Brené Brown On Shame and Empathy
Brené Brown is just friggen awesome. Every single time I watch this video I get chills. There is just no substitute for brilliance like this.
“Shame drives two big tapes: “Never good enough”; and if you can talk it out of that one, “Who do you think you are?” – Brené Brown
Shame is, as Brené says, a statement that says “I am bad”. It is different from guilt which is a break in our own moral rules, which says “I have done something bad.”
You can bounce back from an action you have taken that breaks your own rules and causes guilt. It is actually an agent of transformation. You can use guilt to understand yourself and your inner rules better. You learn where your own inner boundaries lie so that you can make better choices in the future. You can apologize, make amends, and move on.
Shame does the opposite. If the shame tape says you are bad, then that is a quality of being. If you believe in the voice of shame, it keeps you permanently stuck and permanently in turmoil. Your own personal hell.
The beauty is that shame can be deflated and defeated, nearly instantly by empathy. Empathy is, most simply, having someone listen to your story and say “me too”. Support and kindness are all that is needed.
Have a listen to Brené’s wisdom on shame here:
Good stuff, am I right?!?
Choosing someone wisely who can be a good source of empathy is key.
Not everyone is well suited to providing a non-judgmental source of empathy. Empathy is not the same as pity or trying to fix the problem or even a commiserating buddy.
Empathy is listening, with love, and a deep belief that the person you are listening to is inherently good, capable, and able to overcome their problems, even if they have no clue of how to do that just now.
Empathy is the ability to recognize that a person is separate from their actions, thoughts, or emotions. It is the understanding that the person is more than their past, more than their failures (real or imagined), and more than their feelings of shame.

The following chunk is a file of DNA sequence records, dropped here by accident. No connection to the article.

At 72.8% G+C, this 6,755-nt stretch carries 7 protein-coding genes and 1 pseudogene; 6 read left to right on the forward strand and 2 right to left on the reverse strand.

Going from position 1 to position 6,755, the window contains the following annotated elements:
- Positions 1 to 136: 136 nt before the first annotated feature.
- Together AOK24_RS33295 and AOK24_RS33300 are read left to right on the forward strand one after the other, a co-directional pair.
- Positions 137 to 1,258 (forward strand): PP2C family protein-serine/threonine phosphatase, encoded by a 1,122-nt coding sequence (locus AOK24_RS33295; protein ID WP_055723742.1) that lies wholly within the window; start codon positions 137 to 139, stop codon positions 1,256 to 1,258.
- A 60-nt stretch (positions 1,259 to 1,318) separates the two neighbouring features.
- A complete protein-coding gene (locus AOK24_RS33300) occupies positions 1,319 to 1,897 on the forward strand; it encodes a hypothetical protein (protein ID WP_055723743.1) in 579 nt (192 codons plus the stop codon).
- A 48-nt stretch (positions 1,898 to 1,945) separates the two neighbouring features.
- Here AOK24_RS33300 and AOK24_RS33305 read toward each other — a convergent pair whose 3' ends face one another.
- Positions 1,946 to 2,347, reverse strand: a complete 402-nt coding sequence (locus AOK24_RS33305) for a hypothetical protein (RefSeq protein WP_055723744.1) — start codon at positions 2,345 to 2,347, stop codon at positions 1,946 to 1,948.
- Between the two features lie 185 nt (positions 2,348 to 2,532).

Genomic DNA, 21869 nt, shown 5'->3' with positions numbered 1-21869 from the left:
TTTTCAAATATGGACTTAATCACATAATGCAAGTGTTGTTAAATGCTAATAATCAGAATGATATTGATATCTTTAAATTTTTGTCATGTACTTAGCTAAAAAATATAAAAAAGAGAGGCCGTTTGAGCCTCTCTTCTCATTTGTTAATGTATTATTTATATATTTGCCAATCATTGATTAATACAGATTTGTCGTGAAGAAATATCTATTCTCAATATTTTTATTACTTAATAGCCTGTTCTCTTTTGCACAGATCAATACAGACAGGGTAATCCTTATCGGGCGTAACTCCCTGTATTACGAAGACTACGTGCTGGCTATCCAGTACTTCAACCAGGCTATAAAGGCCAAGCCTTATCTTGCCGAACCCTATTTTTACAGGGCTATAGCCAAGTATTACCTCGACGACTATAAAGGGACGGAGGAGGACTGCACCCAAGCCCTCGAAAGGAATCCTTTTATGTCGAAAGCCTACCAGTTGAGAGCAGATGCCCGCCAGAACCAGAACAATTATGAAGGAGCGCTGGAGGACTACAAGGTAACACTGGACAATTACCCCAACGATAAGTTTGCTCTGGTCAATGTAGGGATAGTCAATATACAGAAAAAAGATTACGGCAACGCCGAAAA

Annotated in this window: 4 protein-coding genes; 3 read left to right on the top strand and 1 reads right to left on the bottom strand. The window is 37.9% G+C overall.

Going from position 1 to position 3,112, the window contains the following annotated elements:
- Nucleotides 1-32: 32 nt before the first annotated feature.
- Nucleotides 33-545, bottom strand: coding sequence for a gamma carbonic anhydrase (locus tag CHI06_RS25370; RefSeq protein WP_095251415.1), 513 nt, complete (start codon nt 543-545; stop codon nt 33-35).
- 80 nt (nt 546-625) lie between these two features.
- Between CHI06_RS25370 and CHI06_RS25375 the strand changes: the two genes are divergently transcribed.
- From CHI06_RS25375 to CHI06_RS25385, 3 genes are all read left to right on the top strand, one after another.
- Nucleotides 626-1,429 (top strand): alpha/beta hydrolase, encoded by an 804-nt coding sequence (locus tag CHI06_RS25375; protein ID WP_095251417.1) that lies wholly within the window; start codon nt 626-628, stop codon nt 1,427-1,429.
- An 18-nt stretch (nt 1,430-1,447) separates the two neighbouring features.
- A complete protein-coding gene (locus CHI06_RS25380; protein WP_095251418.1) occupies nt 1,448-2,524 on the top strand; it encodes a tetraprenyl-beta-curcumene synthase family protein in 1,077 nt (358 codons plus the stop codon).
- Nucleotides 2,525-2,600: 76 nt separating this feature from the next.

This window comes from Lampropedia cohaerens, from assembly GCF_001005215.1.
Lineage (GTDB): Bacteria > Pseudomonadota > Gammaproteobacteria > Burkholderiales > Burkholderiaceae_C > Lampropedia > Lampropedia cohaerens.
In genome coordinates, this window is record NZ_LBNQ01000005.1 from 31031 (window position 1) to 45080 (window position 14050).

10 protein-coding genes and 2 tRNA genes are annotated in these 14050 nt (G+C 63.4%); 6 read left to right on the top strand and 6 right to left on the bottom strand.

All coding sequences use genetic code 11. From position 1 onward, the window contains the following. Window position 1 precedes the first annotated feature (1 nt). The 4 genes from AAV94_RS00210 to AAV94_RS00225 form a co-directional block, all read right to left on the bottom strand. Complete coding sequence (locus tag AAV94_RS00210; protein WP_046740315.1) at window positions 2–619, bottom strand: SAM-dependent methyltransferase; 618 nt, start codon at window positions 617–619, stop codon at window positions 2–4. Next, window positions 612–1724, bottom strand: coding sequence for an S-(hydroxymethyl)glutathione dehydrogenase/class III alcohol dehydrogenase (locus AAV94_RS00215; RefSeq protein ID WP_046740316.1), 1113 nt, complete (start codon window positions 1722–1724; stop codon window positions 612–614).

It is the ability to honestly acknowledge someone’s pain without running and hiding from it. That urge to run and hide is really just us trying to outrun our own shame beast. Listening to another’s shame activates our own shame.
If you can do your work to recognize the voice of shame in yourself and others, it gives you the ability to stand still and just be when you hear someone tell you how their world is falling apart. That ability to just listen is so very important for everyone.
Have a watch of this animated video where Brené talks about what empathy is.
Truly, mastering empathy is the greatest gift you can give someone who is suffering with shame.
It is hard work though. Empathy requires that you face your own inner shadow and acknowledge your own points of shame. When you do your own work to release shame and move through vulnerability, you are better able to help others.
Not only that, your ability to form true and meaningful connection with other human beings is increased. These connections are important. Connection can see us through many dark nights and deep dark pits of despair. When we emerge, we are stronger and more resilient. Connection and empathy are necessary and the true antidote to shame.